FORT LAUDERDALE, Fla. (WCMH) — One year after former Ohio State and NFL quarterback Dwayne Haskins was killed while walking on a Florida highway, the family’s attorney has filed a lawsuit that says his death was avoidable.

A statement from The Ellsley Law Firm on behalf of Haskins’ widow, Kalabrya Haskins, confirms that a lawsuit has been filed. It makes allegations on multiple fronts, including the condition of the truck that hit him, the roadway where he was killed and that he may have been drugged the night before he died.

“The filing of this lawsuit is an important step in the process of uncovering the complete truth about this tragedy,” Ellsley said.

On the morning of April 9, 2022, Dwayne Haskins was hit by a dump truck while walking on Interstate 595 in Broward County, Florida. The lawsuit cites the Florida Highway Patrol Traffic report that says Haskins was only a few feet away from making it across the highway before the dump truck struck him.

The suit also goes into detail about the truck and the driver. It says the truck had multiple structural issues, including low tread tires and brake system problems, along with carrying excessive cargo and going faster than the posted speed limit, which was listed as 65 mph on that stretch of the interstate.

The lawsuit also claims the truck driver’s phone records at the time of the crash have not been released, and the driver refused to provide a blood sample at the scene and has not provided alcohol test results. And it says before Haskins was hit by the dump truck’s front left side, multiple other drivers that were in front and behind the dump truck avoided hitting Haskins while he was walking on the roadway. Drivers that avoided Haskins called 911, with the firm’s release saying the dump truck had clear illumination from hazard lights and construction signs as well to avoid him.

A toxicology report released in May revealed Haskins’ blood alcohol level was at 0.20 at the time he was killed, almost triple the legal limit of 0.08 in Florida.

“So if you look at this case where Mr. Haskins was hit crossing the interstate and the coroner reported he had alcohol and drugs, you expect that to be a very strong defense,” said Susan Gilles, a law professor at Capital University, adding that that defense is known as comparative fault. She said it is likely the defendants will claim Haskins was negligent and played a part in his death.

“If the plaintiff looks to be at fault, they’re going to take a lot less money in the recovery,” Giles said.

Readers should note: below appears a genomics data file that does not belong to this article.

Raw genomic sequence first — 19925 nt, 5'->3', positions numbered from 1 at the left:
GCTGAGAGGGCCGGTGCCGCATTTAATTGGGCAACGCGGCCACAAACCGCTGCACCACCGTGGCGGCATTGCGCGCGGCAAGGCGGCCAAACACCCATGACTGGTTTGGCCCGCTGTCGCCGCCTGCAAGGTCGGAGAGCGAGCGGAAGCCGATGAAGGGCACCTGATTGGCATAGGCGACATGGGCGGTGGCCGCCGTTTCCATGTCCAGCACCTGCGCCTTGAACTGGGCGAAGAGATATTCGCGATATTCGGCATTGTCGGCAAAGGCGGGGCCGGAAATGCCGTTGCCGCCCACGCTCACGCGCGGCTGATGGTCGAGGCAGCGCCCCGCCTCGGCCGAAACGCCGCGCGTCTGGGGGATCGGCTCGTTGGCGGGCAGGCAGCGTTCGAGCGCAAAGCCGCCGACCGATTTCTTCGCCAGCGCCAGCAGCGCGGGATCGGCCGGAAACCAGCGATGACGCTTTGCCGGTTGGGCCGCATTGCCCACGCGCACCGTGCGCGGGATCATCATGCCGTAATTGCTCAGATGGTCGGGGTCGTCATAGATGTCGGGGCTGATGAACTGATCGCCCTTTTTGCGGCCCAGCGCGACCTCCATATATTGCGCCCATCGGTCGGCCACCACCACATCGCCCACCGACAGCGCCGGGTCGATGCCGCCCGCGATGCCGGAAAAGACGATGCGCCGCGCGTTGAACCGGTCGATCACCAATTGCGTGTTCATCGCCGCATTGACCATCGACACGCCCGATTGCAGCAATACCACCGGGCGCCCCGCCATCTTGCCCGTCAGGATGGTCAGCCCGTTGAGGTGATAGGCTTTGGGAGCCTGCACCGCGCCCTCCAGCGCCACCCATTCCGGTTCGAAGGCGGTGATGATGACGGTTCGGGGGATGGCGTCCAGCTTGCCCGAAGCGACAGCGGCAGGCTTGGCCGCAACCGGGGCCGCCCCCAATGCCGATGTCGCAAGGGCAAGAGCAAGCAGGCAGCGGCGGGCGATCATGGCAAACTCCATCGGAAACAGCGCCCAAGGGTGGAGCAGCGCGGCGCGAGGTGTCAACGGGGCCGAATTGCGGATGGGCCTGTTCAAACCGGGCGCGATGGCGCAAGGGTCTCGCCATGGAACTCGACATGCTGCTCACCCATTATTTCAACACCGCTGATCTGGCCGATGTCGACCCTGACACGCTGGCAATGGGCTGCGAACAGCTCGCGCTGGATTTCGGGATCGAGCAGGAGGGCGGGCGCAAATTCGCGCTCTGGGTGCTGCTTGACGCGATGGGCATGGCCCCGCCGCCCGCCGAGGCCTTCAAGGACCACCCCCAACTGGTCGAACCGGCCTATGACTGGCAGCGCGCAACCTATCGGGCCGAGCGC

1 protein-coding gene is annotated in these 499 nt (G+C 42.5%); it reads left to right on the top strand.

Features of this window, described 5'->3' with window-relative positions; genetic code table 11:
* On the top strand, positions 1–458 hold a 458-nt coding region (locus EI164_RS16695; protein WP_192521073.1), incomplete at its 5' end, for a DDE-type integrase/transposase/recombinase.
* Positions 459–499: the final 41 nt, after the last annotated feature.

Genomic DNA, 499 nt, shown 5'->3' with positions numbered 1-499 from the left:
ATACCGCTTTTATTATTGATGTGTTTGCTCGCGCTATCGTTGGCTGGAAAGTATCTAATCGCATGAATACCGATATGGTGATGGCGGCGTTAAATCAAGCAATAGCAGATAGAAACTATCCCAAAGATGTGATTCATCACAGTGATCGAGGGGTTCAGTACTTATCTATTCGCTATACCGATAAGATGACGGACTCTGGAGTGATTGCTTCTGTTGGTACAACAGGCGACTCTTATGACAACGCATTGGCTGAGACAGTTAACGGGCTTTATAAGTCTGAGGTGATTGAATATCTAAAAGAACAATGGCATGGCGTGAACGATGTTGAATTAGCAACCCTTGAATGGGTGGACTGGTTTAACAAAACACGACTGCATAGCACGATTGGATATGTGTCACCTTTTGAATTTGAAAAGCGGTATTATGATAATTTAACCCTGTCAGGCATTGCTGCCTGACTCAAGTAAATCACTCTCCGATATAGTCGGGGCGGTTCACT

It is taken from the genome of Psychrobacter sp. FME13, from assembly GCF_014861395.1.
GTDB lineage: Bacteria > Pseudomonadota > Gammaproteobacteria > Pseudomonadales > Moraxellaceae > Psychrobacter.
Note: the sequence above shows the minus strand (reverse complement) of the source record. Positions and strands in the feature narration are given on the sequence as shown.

Giles is not affiliated with the Haskins case.

Haskins was reportedly in the car with a female passenger before he walked around the highway for roughly 20 minutes looking to get gas, per investigators.

A previous report on Haskins’ toxicology report can be seen in the player below.

The lawsuit alleged Haskins was targeted and drugged the night before as part of a blackmail scheme, with the suit saying his expensive watch was stolen before he was killed.

911 audio revealed from Haskins’ wife, Kalabrya, showed she called from Pittsburgh and said, “My husband, he was stuck on the side of the highway as he had to go walk and get gas and then he said he would return to the car on the highway.”

Giles said normally if those filing the lawsuit (Haskin’s estate) are more than 50% at fault, they get nothing. However, Florida has pure comparative fault, which means even if Haskins was found to be more than 50% at fault, his estate would still collect a portion of the damages.

For example, if Haskin’s estate was seeking $10 million in damages and he was found to be 60% at fault, his estate could still collect $4 million. That level of fault will be determined by the jury in the trial, if it gets that far.

“We really ask the jury to do a difficult job of assigning negligence to all the parties involved,” Giles said.

As a Buckeye, Haskins played for two seasons, setting numerous passing records. In 2018, he finished third in the Heisman voting, won the Big Ten quarterback of the year award and the 2019 Rose Bowl MVP.

Haskins entered the NFL draft in 2019, skipping his final two years at Ohio State. He was drafted by the Washington Commanders — then the Redskins — with the 15th overall pick before going to the Pittsburgh Steelers in 2021.